Our objective with Vineti is to scale these kinds of therapies. Gene therapy for cancer is currently the most complex production and delivery requirement set in the history of biologics medicine. Our end-to-end software solution seeks to support the very personalised production to delivery route of these treatments, how these therapies are paid for, serviced and how patients are connected to the process in order to promote broad-scale, global adoption of these treatment methods. We are currently focussing on blood-borne cancers, since they are the products currently available in the market. A lot of research focus is on unlocking tumour cells, since doing so enables combating all the other types of cancer.

Outside of cancer, our solution also works with other chronic diseases addressable with gene therapy, such as thalassaemia. In theory, it should be possible to target any mutation and overcome it.


How expensive are these therapies currently? Are they within the reach of the average patient?


These therapies are very expensive and prices for treatment range from between USD 200,000 to USD 1,000,000. This is true, in part, because the process of creating personalised therapies consists of a lot of manual work. There are scientists and technicians working in clean rooms and laboratories, carrying out the cellular transformation by hand, using pipettes!

At Vineti we are trying to digitise and orchestrate the overall production and treatment process drastically reducing the amount of time, money and labour needed to create these therapies. These savings are then passed on to the patient.


What do you think is your biggest success? What drives or motivates you? How do you deal with failure, and stay motivated? If there is one thing you could change about you, what would it be?


My three sons are my biggest success! It is very difficult to juggle having children alongside a committed career. Within my professional career, I’m very proud of our Stem Cell Initiative, where we were able to put together a national level funding programme in the State of California. Since California was home to about 65 % of the biotechnology research capacity of the USA, it was crucial to find a substitute for the federal funding which had been pulled by President Bush’s administration. Keeping this research ongoing, and getting this national level funding programme in place has really helped us make the discoveries we are currently seeing. It hasn’t been the only input, though. There have been other funding bodies. The United Kingdom has provided good funding and has experienced phenomenal success in making discoveries. However, since the United States does tend to contribute disproportionately more towards basic and translational science, the USD three billion which was granted by the state of California to keep this research ongoing at a critical juncture will bear rich dividends. It has enabled the creation of a new generation of stem cell scientists.

I’m also proud of being part of the partnership ecosystem in this new wave of medicine, as well as the team we have been able to put together. Just as the underlying genetic technology has needed the support of multiple disciplines to arrive at the paradigm shift we see today. Professor Jennifer Doudna was able to put together such a large body of work and had a flashpoint which was built on the back of so much research done in the past. What we are doing to support these technologies is getting the best and the brightest across enterprise software, consumer software, deep personalised medicine, deep cell and gene therapy manufacturing, safety and compliance to develop solutions which match the progress made in molecular technology.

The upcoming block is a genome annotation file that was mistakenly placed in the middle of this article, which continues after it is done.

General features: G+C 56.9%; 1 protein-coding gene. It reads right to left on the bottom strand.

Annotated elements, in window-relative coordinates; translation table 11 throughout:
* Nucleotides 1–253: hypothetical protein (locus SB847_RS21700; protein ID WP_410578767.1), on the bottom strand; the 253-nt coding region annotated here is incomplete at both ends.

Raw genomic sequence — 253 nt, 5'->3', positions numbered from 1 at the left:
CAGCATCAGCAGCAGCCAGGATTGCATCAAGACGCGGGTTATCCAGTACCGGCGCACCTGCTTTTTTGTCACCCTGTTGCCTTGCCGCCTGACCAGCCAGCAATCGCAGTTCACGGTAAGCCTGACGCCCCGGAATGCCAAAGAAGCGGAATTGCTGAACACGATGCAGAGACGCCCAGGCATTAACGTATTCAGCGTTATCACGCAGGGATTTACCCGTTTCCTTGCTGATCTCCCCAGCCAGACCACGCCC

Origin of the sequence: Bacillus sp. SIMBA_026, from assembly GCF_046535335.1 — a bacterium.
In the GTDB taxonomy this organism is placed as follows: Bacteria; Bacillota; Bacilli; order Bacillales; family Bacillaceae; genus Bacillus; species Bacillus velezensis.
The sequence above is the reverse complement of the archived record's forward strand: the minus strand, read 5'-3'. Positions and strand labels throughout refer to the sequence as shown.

As for failure, the only proven clinical approach for combating fear is exposure therapy. As you keep repeating it, you face it better. I have had small failures many times in the past, and will fail at some point in the future also. What is important is learning from the mistakes of the past and avoiding them in the future.  In fact, Emily Melton, a partner at DFJ Venture Capital (one of Vineti’s backers) doesn’t invest in companies led by people who haven’t failed before! It is important for her to see how someone has failed, what they have learnt from the experience and how they have bounced back. Everyone fails at some point.


What do you think is the next big breakthrough/idea in science?


Unleashing the true power of ‘Artificial Intelligence’ and deep data analytics would enable us to create far better, tailored solutions in healthcare and make new breakthroughs. These techniques have currently not been leveraged to their full potential. The tools to scrub and mix data are slowly getting automated. Even if we manage to find the right funnel for patients to get the right therapies, we can greatly reduce the trial-and-errors behind diagnosis and prevent negative effects. If we can take multiple genotypic, phenotypic, demographic and specific molecular data and combine it to give us a meaningful insight, we can do so much good by personalising medicine for people. We haven’t reached there yet, but we slowly will!



More information on Vineti, the team and their mission can be found here.